“We have a flat head screwdriver and a hammer.” Over the top of the bottle she’s holding, I mimic the screwdriver in my left, the hammer in my right, and one focused hit to the head. “Bottle opener.”
Although we should probably add a corkscrew bottle opener to the tool bag. Add to travel list.
The twenty dollar bill in my wallet turned out to be a ten dollar bill, so back to the original plan. We head back to the beach; this time, over to the long bench overlooking the south part of the deck. The tide had carried out some more. I use my key chain opener to serve our beers. We toast to our great day, clink necks, and enjoy the deep amber…
Three years ago, I discovered and fell in love with Chan Wook Park. Not familiar? He’s the director of Oldboy, Mr. Vengeance, and Lady Vengeance, a powerful revenge trilogy that I find, alongside many other movie fans, exemplifies the consummate redemption tale. Yes, I’m including Tarantino’s Kill Bill volumes, and you guys know how much I love Kill Bill.
Imagine my elation when I noted my Netflix queue was repopulated with Lady Vengeance! Hit A then A again on the Xbox controller aaand…
Love this movie. Gorgeously shot, beautiful sets, Vivaldi stitched into the operatic story, with a flash presentation that offered me several moments of, wow, I wasn’t ready for that! Here’s a director after my heart: he celebrates friendships and femininity amongst the criminally dispositioned as well as mocks the sensationalism of religion and the superficiality of broadcast media.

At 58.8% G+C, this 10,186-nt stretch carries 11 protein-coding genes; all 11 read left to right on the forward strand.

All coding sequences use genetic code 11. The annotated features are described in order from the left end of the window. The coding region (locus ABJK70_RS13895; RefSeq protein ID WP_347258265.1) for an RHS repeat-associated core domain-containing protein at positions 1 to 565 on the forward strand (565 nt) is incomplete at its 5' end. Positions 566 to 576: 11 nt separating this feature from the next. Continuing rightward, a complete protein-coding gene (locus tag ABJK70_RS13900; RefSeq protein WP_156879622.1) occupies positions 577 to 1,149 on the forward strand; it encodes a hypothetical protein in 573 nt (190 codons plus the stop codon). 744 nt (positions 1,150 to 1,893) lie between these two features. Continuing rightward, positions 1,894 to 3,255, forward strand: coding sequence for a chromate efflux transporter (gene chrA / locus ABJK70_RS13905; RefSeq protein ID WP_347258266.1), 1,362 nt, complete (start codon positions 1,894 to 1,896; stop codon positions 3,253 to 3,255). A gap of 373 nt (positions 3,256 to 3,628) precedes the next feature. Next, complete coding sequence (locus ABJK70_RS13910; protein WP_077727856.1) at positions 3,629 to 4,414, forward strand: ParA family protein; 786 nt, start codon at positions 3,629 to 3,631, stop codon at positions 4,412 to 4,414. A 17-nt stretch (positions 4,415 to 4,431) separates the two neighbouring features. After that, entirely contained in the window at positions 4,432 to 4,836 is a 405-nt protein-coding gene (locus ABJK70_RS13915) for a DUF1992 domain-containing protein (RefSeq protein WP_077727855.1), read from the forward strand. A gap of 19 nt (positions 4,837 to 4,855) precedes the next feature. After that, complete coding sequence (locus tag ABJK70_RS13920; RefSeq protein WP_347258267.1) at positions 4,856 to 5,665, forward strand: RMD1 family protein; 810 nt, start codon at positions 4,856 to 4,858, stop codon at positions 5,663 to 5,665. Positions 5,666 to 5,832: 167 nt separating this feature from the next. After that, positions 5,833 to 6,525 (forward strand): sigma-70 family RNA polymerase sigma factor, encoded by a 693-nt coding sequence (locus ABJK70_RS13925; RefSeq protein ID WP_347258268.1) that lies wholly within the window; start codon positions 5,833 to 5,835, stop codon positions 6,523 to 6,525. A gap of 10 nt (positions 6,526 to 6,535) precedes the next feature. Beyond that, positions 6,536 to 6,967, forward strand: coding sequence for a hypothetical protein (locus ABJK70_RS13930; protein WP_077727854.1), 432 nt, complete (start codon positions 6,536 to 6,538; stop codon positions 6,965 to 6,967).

Powerful scenes abound in this movie, and they could only be conveyed by the strength of all the actors; I mean, everyone was invested in the wickedness of his or her role. The one scene where Geum-Ja is alone, smoking in the salon chair and laughing mad gave me an ohhh I’ve been there moment. There’s another scene with a dog licking the barrel of a gun, which forces you to wander into your dark self and confirm your position on the matter. And Jenny, oh boy. Jenny is SO the daughter I’d have if I’d let men make decisions for me. Not gonna get all meta about Lady Vengeance or the rest of the trilogy; I’m sure there’s plenty of blogs that have covered it all ad nauseum. I’m sharing with you why it matters to me.
Like any good artist, if you’re gonna approach a medium or a technique you’re not familiar with, you gotta study the masters. When I happened across Chan’s work, I was studying contemporary writing techniques, particularly this avant garde styling called “flash fiction.” Chan Wook-park helped style my work to relay intensity with grace. I applied it to my schooling, and the results, along with some nods to Chan, you’ll find in I Blew Up Juarez.